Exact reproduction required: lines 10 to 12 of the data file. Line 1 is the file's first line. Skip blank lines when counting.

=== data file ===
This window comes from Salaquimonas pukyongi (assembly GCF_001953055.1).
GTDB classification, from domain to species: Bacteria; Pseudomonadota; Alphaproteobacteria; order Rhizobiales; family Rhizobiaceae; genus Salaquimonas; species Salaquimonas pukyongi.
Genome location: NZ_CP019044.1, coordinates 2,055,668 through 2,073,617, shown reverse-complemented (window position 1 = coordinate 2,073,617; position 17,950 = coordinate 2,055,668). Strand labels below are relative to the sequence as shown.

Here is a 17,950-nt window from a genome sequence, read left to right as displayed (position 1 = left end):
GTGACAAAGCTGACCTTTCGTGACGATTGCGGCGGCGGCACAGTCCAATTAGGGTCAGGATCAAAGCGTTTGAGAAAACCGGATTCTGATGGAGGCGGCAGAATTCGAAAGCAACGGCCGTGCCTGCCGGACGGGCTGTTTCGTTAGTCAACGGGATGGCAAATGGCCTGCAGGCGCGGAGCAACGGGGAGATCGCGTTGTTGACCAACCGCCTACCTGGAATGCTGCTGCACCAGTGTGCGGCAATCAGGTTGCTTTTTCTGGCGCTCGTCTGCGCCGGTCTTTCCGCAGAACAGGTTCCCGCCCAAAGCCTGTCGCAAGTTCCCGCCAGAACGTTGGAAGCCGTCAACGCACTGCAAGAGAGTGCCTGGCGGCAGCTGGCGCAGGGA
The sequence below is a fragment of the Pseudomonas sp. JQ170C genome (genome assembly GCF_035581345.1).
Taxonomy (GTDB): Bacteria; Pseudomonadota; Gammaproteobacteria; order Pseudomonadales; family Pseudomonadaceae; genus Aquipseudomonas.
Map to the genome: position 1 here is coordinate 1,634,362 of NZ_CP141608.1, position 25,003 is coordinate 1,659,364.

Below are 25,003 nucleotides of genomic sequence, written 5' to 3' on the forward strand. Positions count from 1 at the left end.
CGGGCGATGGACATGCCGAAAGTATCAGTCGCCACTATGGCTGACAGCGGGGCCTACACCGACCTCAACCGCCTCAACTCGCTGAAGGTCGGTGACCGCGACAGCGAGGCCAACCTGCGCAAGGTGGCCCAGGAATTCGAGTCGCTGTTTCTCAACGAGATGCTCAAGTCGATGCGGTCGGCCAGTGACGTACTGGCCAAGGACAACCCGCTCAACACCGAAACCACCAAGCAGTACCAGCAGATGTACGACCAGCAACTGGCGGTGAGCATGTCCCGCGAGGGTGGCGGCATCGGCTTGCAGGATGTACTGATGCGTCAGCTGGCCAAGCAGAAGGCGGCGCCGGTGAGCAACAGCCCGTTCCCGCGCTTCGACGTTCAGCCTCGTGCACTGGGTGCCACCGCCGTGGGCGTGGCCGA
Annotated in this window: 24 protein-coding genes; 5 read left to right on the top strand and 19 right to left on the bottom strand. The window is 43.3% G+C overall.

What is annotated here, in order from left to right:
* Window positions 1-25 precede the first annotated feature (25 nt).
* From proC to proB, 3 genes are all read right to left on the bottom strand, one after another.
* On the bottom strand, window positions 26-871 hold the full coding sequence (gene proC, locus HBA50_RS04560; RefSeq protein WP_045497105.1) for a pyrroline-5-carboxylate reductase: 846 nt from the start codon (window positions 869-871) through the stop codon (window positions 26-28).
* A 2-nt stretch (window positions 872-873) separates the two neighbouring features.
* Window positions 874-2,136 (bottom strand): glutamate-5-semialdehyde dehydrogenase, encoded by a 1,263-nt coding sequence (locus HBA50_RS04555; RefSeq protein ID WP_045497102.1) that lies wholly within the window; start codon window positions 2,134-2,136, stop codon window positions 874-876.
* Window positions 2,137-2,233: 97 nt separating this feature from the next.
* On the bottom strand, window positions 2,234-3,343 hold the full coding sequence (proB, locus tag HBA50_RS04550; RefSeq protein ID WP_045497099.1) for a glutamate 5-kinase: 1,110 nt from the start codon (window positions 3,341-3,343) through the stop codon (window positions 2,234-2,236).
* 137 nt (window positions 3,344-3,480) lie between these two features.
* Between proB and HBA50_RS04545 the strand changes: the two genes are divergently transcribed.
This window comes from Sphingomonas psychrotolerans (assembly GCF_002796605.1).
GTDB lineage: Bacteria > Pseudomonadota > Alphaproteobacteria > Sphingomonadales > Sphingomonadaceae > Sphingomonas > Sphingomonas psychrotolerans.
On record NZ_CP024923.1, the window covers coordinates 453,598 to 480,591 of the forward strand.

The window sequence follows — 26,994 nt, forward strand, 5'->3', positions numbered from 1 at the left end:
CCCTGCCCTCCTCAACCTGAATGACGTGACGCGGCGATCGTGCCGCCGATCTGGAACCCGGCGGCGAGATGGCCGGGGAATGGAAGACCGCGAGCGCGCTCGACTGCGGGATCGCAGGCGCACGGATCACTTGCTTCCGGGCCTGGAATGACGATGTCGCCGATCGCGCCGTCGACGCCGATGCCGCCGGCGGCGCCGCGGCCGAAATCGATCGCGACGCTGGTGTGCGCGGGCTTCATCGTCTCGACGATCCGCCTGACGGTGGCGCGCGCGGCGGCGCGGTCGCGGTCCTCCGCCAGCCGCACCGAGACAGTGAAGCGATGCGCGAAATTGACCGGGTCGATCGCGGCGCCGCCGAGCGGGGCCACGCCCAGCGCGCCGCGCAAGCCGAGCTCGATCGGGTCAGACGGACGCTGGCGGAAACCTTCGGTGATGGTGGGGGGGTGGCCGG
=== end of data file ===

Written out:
CGGGCGATGGACATGCCGAAAGTATCAGTCGCCACTATGGCTGACAGCGGGGCCTACACCGACCTCAACCGCCTCAACTCGCTGAAGGTCGGTGACCGCGACAGCGAGGCCAACCTGCGCAAGGTGGCCCAGGAATTCGAGTCGCTGTTTCTCAACGAGATGCTCAAGTCGATGCGGTCGGCCAGTGACGTACTGGCCAAGGACAACCCGCTCAACACCGAAACCACCAAGCAGTACCAGCAGATGTACGACCAGCAACTGGCGGTGAGCATGTCCCGCGAGGGTGGCGGCATCGGCTTGCAGGATGTACTGATGCGTCAGCTGGCCAAGCAGAAGGCGGCGCCGGTGAGCAACAGCCCGTTCCCGCGCTTCGACGTTCAGCCTCGTGCACTGGGTGCCACCGCCGTGGGCGTGGCCGA
Annotated in this window: 24 protein-coding genes; 5 read left to right on the top strand and 19 right to left on the bottom strand. The window is 43.3% G+C overall.

What is annotated here, in order from left to right: